Monday, December 22, 2008

Confusing Christmas Songs

While we were energetically singing "Jingle Bells" this past week, both of my kids corrected my lyric of "In a one horse open sleigh" to "In a one horse SOAPEN sleigh." This made me think of all the Christmas songs that I 1. Sang (sing) incorrectly, 2. Don't understand, and 3. Skip over entirely in our Reader's Digest Merry Christmas Songbook.

Lyrics I sang incorrectly as a child:
"Round YOUNG virgin Mother and Child" (She was young)
"Up on the housetop reindeer PAWS" (That one makes sense to me still to this day. Hooves can be referred to as paws, can't they?)
"Good tidings we bring to you and your KING" ("King" rhymes with "bring" better than "kin" does)
"Take a look at the FINEN TIN glistening once again" (I don't know what that means. So I looked it up. It's "Five and ten." What is that referring to? Cross streets? A time of day?)
"Here we are as in olden days, happy golden days of YOUR faithful friends who are dear to us" (What does "yore" mean? Did you know that before you looked it up?)

Lyrics I don't understand:
"We'll tell scary ghost stories" (This is from "The Most Wonderful Time of the Year." Is it common for people to sit around at Christmas and try to scare each other? Am I missing out on a fun holiday tradition?)
"Bells on bobtail ring" (What's a bobtail?)
"Twelve Days of Christmas" (There are birds given on days 1,2,3,4,6,7. If you write a song that has twelve different things in it and half of them are birds, why not do the whole song about birds? Did the guy not know any more bird names? I can't name 12 different birds. Do people give birds for Christmas? Is wanting a bird for Christmas common enough to write a song about it? I have some friends whose son is asking for a rat. (Apparently they are really smart and bond well with their owners. Who knew?) Then there's the most confusing part of all: "Four Colly birds" vs. "Four Calling birds." I didn't even know this was a debate until last week when we got a "Twelve Days of Christmas" book from the library. It says "Colly birds." (It means black bird. Thank you My kids sing "Colly" now. Are they going to get beat up by the "Calling" faction? This discovery made me question years of singing an already confusing song.)

Christmas songs I have never heard nor sung yet are in the Reader's Digest Merry Christmas Songbook:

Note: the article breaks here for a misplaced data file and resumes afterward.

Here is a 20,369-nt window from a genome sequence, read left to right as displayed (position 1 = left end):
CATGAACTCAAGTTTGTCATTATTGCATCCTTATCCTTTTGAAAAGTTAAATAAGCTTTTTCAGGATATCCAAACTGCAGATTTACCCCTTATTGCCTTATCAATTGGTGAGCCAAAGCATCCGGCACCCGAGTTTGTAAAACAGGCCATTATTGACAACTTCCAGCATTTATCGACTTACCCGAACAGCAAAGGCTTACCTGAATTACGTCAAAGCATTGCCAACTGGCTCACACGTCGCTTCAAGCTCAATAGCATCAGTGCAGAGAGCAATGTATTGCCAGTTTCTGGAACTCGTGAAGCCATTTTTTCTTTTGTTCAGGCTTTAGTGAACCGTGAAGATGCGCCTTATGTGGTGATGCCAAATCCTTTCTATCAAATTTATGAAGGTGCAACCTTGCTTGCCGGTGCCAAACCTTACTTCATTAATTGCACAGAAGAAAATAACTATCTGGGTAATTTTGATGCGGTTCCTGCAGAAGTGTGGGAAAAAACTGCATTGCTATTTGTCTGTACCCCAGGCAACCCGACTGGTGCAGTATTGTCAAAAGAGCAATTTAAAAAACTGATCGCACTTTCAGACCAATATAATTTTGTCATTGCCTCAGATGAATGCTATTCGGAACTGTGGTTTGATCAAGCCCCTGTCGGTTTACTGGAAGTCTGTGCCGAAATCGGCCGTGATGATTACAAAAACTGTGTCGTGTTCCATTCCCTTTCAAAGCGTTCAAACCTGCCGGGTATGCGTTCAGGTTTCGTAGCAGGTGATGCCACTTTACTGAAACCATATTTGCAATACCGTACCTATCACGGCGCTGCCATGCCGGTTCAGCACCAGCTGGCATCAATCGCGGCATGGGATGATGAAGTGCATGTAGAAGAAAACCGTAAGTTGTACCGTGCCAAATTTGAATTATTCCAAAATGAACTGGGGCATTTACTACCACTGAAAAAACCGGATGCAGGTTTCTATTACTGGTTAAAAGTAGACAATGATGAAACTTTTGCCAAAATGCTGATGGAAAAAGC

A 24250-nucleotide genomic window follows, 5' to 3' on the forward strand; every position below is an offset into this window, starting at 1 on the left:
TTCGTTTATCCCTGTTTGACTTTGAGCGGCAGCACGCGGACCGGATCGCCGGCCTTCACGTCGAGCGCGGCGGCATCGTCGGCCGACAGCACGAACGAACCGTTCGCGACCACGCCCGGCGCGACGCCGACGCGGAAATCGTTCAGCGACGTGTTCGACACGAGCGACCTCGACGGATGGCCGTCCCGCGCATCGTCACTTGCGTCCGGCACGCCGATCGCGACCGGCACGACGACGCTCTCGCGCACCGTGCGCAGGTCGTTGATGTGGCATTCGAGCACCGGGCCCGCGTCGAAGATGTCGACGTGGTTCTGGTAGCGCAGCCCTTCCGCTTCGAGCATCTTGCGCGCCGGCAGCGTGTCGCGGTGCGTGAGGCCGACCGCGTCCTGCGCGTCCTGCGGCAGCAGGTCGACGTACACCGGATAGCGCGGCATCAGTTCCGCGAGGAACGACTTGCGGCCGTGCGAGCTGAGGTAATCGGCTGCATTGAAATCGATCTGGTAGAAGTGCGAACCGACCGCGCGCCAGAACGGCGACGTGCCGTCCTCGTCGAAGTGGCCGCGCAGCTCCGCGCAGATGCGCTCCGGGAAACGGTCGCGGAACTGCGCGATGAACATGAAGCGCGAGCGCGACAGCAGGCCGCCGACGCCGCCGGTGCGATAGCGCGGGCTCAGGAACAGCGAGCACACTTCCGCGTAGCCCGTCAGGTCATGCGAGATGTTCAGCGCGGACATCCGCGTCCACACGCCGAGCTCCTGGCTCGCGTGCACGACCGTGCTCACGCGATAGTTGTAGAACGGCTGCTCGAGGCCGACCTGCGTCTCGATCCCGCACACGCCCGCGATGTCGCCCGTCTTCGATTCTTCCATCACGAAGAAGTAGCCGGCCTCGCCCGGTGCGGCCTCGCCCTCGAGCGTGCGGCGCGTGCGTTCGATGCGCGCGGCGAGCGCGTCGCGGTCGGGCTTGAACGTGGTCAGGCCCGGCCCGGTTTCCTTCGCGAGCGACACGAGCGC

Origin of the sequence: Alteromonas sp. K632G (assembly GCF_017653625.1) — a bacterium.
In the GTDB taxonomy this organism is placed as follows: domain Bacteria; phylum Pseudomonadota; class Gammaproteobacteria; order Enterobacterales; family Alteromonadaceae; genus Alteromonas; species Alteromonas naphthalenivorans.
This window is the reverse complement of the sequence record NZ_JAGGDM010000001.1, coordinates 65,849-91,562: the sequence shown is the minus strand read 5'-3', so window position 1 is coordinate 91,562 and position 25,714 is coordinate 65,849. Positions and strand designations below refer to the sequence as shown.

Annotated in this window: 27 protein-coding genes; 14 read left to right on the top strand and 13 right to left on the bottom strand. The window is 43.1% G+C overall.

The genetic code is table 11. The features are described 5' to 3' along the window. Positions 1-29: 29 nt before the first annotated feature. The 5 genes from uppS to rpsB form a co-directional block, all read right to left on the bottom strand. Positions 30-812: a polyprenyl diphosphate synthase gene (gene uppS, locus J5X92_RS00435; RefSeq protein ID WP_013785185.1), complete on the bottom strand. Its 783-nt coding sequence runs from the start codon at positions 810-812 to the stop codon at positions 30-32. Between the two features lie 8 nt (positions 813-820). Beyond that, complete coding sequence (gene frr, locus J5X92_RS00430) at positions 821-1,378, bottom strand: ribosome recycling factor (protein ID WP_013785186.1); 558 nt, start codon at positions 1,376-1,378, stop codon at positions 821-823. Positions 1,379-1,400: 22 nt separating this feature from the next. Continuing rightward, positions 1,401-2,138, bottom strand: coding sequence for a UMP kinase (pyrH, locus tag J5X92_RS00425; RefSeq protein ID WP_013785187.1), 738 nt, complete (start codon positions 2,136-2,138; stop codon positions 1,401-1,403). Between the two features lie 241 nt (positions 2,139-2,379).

"The Merry Christmas Polka"
"Christmas in Killarney"
"Will Santy Come to Shanty Town?"
"The Little Boy that Santa Claus Forgot" (I just read the lyrics. Chorus: "He's the little boy that Santa Claus forgot, and goodness knows he didn't want a lot. He sent a note to Santa for some soldiers and a drum; It broke his little heart when he found Santa hadn't come. In the street, he envies all those lucky boys, then wanders home to last year's broken toys. I'm so sorry for that laddie; He hasn't got a daddy, the little boy that Santa Claus forgot." Really? That happy chestnut made it into this collection of songs? Are there really so few uplifting Christmas songs that this one made the cut? Was "that little boy" the editor for the songbook? Hmm...)

As a kid you never cared about getting the words right or even tried to understand what you were singing. You just loved being with family and sang the song loud and hoped that your enthusiasm for Christmas would somehow be detected by Rudolph's sonar.

So sing out this Christmas when you are a-wassailing with friends and kin (not king). It's the joy of being together that really matters.

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Anonymous Anonymous said...

Very interesting commentary on Christmas songs.
For "cheery" songs, you forgot "Good King Wenceslas" and the tale it tells of loyalty and freezing to death in the snow. Loads of fun, eh? I cry almost every time I hear it, sometimes even when it's just the music.
Or, how about "In the Bleak Mid Winter" (How 'bout just the title?) Lyrics? Here are a few - "Snow had fallen snow on snow, Snow on snow on snow ..." Must've been written by some poor sole trapped inside in Northern Europe or British Isles on Christmas day. Eeks!

Ok, Now, if you'll allow the board's old lady (and one of the trivia nuts) to explain a few things... lol

1. A "Five and Ten" is the nickname for a store that sells a wide variety of merchandise, usually at inexpensive prices. If you remember Woolworth's, Ben Franklin's, Grant's, Newberry's or Yellow Front stores, those were called "Five and Ten" or "Five and Dime" stores because you could get a bunch of stuff that would only cost a nickle or a dime.

2. A "bobtail" or "bobbedtail" is a reference to the way a horse's tail is groomed. Usually, it means that the tail has been cut off or "bobbed" to a short nub, as is often done with dogs. Sometimes, people refer to a horse's tail that has been groomed by gathering up the hair of the tail into a short ponytail, then wrapped/bound up into a short nub so, at a distance, it looks as if the tail has been "bobbed". This is often done in the winter in order to keep a long tail from getting wet and muddy and knotted.

3. Christmas in Killarney? I couldn't sing it for you, but I know my Mom could and my Father in Law could. LOL, you must not have very strong Irish or Scottish roots. I believe it's on my ITunes (at least once) from when My Father in law downloaded some CDs onto this machine.

LOL, Now you know more than you ever wanted to.
And do you know what it means to go a-wassailing? We didn't have any wassail this year. Sigh, we'll have to do that for Valentine's Day.

Have a good 2009 everyone,

January 3, 2009 at 12:45 AM  

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